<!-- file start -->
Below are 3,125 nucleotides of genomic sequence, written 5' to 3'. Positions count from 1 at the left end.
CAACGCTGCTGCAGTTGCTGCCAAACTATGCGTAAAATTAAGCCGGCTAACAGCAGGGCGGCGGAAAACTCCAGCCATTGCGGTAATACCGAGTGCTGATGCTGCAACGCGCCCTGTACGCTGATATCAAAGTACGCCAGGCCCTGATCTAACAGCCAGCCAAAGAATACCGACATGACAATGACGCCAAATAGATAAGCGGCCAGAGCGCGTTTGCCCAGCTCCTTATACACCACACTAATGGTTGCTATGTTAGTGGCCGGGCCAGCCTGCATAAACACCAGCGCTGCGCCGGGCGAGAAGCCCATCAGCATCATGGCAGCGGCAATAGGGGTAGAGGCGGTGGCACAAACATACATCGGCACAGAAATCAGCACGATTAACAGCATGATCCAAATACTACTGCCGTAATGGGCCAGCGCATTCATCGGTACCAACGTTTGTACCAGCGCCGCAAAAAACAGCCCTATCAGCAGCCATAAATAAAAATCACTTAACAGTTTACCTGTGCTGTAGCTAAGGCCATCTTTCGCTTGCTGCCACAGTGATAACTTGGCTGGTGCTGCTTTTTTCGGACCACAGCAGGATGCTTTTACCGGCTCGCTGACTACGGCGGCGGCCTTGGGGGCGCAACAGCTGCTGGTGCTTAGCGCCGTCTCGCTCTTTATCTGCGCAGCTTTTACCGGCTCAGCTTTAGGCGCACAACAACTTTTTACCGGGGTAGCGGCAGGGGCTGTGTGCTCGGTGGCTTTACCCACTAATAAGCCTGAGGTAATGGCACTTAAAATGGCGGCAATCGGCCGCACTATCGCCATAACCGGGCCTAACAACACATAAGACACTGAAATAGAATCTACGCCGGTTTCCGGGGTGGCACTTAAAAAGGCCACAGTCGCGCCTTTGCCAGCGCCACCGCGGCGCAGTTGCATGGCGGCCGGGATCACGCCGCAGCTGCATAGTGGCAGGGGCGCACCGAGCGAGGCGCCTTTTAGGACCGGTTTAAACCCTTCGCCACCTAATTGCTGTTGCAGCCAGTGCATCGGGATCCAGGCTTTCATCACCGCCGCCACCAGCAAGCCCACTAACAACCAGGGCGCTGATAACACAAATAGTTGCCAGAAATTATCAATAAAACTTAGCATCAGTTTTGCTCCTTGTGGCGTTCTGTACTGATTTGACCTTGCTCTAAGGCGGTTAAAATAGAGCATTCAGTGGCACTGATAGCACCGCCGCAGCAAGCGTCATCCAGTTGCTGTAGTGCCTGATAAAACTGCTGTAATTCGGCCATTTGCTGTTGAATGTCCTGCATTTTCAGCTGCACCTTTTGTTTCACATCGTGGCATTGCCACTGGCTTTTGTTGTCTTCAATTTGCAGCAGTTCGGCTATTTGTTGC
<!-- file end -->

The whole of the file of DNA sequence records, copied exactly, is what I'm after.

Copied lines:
Below are 3,125 nucleotides of genomic sequence, written 5' to 3'. Positions count from 1 at the left end.
CAACGCTGCTGCAGTTGCTGCCAAACTATGCGTAAAATTAAGCCGGCTAACAGCAGGGCGGCGGAAAACTCCAGCCATTGCGGTAATACCGAGTGCTGATGCTGCAACGCGCCCTGTACGCTGATATCAAAGTACGCCAGGCCCTGATCTAACAGCCAGCCAAAGAATACCGACATGACAATGACGCCAAATAGATAAGCGGCCAGAGCGCGTTTGCCCAGCTCCTTATACACCACACTAATGGTTGCTATGTTAGTGGCCGGGCCAGCCTGCATAAACACCAGCGCTGCGCCGGGCGAGAAGCCCATCAGCATCATGGCAGCGGCAATAGGGGTAGAGGCGGTGGCACAAACATACATCGGCACAGAAATCAGCACGATTAACAGCATGATCCAAATACTACTGCCGTAATGGGCCAGCGCATTCATCGGTACCAACGTTTGTACCAGCGCCGCAAAAAACAGCCCTATCAGCAGCCATAAATAAAAATCACTTAACAGTTTACCTGTGCTGTAGCTAAGGCCATCTTTCGCTTGCTGCCACAGTGATAACTTGGCTGGTGCTGCTTTTTTCGGACCACAGCAGGATGCTTTTACCGGCTCGCTGACTACGGCGGCGGCCTTGGGGGCGCAACAGCTGCTGGTGCTTAGCGCCGTCTCGCTCTTTATCTGCGCAGCTTTTACCGGCTCAGCTTTAGGCGCACAACAACTTTTTACCGGGGTAGCGGCAGGGGCTGTGTGCTCGGTGGCTTTACCCACTAATAAGCCTGAGGTAATGGCACTTAAAATGGCGGCAATCGGCCGCACTATCGCCATAACCGGGCCTAACAACACATAAGACACTGAAATAGAATCTACGCCGGTTTCCGGGGTGGCACTTAAAAAGGCCACAGTCGCGCCTTTGCCAGCGCCACCGCGGCGCAGTTGCATGGCGGCCGGGATCACGCCGCAGCTGCATAGTGGCAGGGGCGCACCGAGCGAGGCGCCTTTTAGGACCGGTTTAAACCCTTCGCCACCTAATTGCTGTTGCAGCCAGTGCATCGGGATCCAGGCTTTCATCACCGCCGCCACCAGCAAGCCCACTAACAACCAGGGCGCTGATAACACAAATAGTTGCCAGAAATTATCAATAAAACTTAGCATCAGTTTTGCTCCTTGTGGCGTTCTGTACTGATTTGACCTTGCTCTAAGGCGGTTAAAATAGAGCATTCAGTGGCACTGATAGCACCGCCGCAGCAAGCGTCATCCAGTTGCTGTAGTGCCTGATAAAACTGCTGTAATTCGGCCATTTGCTGTTGAATGTCCTGCATTTTCAGCTGCACCTTTTGTTTCACATCGTGGCATTGCCACTGGCTTTTGTTGTCTTCAATTTGCAGCAGTTCGGCTATTTGTTGC